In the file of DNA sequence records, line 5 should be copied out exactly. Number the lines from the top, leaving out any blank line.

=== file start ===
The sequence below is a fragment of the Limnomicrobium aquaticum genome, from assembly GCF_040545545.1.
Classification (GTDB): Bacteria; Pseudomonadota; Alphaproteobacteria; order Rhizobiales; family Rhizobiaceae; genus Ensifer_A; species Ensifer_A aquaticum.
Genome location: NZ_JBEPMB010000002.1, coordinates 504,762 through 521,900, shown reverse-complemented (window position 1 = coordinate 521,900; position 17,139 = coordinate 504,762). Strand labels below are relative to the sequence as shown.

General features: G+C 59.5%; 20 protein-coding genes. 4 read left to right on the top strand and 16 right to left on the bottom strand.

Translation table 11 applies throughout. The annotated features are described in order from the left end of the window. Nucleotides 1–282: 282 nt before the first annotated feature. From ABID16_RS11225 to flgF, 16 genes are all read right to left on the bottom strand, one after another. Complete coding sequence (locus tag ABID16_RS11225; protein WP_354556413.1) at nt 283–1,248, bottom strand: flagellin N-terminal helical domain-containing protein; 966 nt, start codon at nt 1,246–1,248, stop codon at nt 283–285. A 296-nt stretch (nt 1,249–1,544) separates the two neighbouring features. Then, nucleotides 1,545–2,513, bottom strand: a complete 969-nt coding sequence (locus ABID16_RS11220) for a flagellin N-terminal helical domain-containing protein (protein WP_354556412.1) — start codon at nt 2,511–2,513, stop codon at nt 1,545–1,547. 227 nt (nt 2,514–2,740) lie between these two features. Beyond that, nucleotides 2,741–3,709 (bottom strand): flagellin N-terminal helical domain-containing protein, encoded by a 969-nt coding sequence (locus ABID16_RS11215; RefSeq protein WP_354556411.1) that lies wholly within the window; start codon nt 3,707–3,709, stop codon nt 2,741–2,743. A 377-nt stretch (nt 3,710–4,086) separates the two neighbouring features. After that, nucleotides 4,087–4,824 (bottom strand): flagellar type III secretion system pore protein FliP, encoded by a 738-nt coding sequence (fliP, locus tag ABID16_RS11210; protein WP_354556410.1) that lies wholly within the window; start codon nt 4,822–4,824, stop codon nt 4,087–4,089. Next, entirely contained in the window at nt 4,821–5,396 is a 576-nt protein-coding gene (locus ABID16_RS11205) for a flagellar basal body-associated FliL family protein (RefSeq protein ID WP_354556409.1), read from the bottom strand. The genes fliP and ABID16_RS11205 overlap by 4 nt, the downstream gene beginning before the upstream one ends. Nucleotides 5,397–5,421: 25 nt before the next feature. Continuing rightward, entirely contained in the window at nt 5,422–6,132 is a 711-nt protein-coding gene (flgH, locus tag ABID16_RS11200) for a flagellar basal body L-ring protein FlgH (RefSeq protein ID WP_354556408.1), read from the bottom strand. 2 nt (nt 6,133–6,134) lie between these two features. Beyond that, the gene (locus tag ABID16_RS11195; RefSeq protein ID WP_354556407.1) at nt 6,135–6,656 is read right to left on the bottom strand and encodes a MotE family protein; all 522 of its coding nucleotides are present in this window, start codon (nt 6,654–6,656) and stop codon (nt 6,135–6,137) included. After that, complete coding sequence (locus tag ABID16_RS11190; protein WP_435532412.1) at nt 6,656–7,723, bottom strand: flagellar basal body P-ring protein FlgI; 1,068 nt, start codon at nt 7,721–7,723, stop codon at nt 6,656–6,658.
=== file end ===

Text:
Translation table 11 applies throughout. The annotated features are described in order from the left end of the window. Nucleotides 1–282: 282 nt before the first annotated feature. From ABID16_RS11225 to flgF, 16 genes are all read right to left on the bottom strand, one after another. Complete coding sequence (locus tag ABID16_RS11225; protein WP_354556413.1) at nt 283–1,248, bottom strand: flagellin N-terminal helical domain-containing protein; 966 nt, start codon at nt 1,246–1,248, stop codon at nt 283–285. A 296-nt stretch (nt 1,249–1,544) separates the two neighbouring features. Then, nucleotides 1,545–2,513, bottom strand: a complete 969-nt coding sequence (locus ABID16_RS11220) for a flagellin N-terminal helical domain-containing protein (protein WP_354556412.1) — start codon at nt 2,511–2,513, stop codon at nt 1,545–1,547. 227 nt (nt 2,514–2,740) lie between these two features. Beyond that, nucleotides 2,741–3,709 (bottom strand): flagellin N-terminal helical domain-containing protein, encoded by a 969-nt coding sequence (locus ABID16_RS11215; RefSeq protein WP_354556411.1) that lies wholly within the window; start codon nt 3,707–3,709, stop codon nt 2,741–2,743. A 377-nt stretch (nt 3,710–4,086) separates the two neighbouring features. After that, nucleotides 4,087–4,824 (bottom strand): flagellar type III secretion system pore protein FliP, encoded by a 738-nt coding sequence (fliP, locus tag ABID16_RS11210; protein WP_354556410.1) that lies wholly within the window; start codon nt 4,822–4,824, stop codon nt 4,087–4,089. Next, entirely contained in the window at nt 4,821–5,396 is a 576-nt protein-coding gene (locus ABID16_RS11205) for a flagellar basal body-associated FliL family protein (RefSeq protein ID WP_354556409.1), read from the bottom strand. The genes fliP and ABID16_RS11205 overlap by 4 nt, the downstream gene beginning before the upstream one ends. Nucleotides 5,397–5,421: 25 nt before the next feature. Continuing rightward, entirely contained in the window at nt 5,422–6,132 is a 711-nt protein-coding gene (flgH, locus tag ABID16_RS11200) for a flagellar basal body L-ring protein FlgH (RefSeq protein ID WP_354556408.1), read from the bottom strand. 2 nt (nt 6,133–6,134) lie between these two features. Beyond that, the gene (locus tag ABID16_RS11195; RefSeq protein ID WP_354556407.1) at nt 6,135–6,656 is read right to left on the bottom strand and encodes a MotE family protein; all 522 of its coding nucleotides are present in this window, start codon (nt 6,654–6,656) and stop codon (nt 6,135–6,137) included. After that, complete coding sequence (locus tag ABID16_RS11190; protein WP_435532412.1) at nt 6,656–7,723, bottom strand: flagellar basal body P-ring protein FlgI; 1,068 nt, start codon at nt 7,721–7,723, stop codon at nt 6,656–6,658.